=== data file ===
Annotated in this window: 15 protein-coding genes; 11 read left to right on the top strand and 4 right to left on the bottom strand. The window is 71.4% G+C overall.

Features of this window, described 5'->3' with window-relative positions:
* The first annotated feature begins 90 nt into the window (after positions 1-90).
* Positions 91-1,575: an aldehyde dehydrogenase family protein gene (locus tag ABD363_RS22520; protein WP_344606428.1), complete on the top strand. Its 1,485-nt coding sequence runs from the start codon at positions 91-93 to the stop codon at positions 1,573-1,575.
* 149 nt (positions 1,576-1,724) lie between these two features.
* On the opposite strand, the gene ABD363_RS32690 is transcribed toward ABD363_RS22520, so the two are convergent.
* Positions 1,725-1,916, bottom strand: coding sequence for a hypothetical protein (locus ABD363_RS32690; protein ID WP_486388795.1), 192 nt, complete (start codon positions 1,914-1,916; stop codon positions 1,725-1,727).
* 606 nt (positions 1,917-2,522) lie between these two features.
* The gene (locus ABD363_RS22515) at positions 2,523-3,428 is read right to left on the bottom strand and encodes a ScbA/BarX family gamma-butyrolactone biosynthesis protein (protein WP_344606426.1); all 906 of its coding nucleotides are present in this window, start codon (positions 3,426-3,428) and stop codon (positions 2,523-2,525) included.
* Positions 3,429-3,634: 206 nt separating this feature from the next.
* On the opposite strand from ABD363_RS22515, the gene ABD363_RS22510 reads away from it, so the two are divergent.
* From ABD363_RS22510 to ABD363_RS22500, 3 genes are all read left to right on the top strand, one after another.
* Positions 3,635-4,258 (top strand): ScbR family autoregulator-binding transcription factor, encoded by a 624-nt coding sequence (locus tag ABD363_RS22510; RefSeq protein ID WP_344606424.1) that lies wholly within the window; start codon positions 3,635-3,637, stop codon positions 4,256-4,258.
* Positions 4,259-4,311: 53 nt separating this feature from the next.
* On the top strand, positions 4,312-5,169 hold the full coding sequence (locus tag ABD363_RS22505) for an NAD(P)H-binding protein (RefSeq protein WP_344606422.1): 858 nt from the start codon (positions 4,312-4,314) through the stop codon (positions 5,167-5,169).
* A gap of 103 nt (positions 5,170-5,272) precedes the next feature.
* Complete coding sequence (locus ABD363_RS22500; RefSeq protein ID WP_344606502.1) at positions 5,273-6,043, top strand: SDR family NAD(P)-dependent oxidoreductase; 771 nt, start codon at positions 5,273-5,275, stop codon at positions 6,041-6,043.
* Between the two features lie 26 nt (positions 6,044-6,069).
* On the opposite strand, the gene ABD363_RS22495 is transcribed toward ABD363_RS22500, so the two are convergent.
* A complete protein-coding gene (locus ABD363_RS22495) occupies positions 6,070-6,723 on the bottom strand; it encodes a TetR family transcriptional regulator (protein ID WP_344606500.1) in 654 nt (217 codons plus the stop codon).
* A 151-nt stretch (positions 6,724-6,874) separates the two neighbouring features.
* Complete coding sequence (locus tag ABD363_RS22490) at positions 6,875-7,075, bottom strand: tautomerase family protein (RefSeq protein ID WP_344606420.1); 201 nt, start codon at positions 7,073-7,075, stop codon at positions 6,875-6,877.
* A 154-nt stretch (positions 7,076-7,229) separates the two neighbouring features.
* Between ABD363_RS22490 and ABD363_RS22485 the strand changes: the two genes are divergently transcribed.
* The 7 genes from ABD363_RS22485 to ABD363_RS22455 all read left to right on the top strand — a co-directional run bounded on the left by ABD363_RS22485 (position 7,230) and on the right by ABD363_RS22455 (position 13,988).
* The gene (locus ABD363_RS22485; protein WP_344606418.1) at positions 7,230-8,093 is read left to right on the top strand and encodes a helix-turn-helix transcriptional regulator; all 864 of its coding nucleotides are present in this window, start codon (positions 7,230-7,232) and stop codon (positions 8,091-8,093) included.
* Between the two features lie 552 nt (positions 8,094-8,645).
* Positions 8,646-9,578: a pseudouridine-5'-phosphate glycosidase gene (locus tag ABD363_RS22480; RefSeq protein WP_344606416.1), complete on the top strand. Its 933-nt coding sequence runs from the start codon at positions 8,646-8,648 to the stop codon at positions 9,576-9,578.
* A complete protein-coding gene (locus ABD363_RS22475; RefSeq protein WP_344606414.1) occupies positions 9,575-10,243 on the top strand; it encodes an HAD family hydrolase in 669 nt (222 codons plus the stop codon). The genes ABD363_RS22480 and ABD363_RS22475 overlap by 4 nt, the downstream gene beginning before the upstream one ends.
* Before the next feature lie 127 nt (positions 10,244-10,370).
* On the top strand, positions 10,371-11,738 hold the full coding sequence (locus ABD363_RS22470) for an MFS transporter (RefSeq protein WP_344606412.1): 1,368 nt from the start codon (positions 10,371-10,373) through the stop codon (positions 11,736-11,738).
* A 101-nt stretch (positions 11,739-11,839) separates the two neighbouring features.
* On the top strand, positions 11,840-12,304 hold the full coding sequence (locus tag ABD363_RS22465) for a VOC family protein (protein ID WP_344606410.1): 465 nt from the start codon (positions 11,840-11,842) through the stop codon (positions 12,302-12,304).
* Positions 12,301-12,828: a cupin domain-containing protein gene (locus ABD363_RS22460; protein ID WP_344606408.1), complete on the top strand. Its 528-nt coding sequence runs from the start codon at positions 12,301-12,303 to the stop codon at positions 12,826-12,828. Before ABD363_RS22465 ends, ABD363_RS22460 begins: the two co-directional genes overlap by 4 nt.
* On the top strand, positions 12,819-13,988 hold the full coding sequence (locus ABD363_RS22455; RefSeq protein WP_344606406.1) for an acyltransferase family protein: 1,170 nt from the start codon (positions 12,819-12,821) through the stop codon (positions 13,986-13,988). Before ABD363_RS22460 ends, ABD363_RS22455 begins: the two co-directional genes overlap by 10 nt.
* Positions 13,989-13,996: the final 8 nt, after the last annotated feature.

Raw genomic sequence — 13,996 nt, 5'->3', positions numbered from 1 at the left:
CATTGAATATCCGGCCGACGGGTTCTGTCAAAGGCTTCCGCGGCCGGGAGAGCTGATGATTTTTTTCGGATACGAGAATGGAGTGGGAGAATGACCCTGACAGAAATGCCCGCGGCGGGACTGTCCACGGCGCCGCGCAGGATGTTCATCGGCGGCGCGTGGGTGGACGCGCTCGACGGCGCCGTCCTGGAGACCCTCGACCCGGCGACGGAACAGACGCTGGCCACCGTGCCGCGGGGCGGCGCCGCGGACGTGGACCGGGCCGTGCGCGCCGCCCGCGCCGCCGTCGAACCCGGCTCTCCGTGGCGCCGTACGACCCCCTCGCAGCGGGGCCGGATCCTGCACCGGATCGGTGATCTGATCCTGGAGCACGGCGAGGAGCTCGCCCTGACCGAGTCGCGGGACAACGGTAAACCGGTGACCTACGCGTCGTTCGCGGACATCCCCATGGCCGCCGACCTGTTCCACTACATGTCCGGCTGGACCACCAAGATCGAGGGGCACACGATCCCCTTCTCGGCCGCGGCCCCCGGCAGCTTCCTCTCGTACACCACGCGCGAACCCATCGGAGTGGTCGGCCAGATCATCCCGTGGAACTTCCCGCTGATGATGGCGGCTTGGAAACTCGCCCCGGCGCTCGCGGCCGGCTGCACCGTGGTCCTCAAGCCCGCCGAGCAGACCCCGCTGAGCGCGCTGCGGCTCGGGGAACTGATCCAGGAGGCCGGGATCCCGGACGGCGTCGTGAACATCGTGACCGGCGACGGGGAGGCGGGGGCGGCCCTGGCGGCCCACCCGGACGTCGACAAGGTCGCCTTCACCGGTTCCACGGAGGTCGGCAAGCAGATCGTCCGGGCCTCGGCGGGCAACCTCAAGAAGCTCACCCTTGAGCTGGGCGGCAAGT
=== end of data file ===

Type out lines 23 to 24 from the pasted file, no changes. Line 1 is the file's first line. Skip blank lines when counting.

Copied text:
* A 154-nt stretch (positions 7,076-7,229) separates the two neighbouring features.
* Between ABD363_RS22490 and ABD363_RS22485 the strand changes: the two genes are divergently transcribed.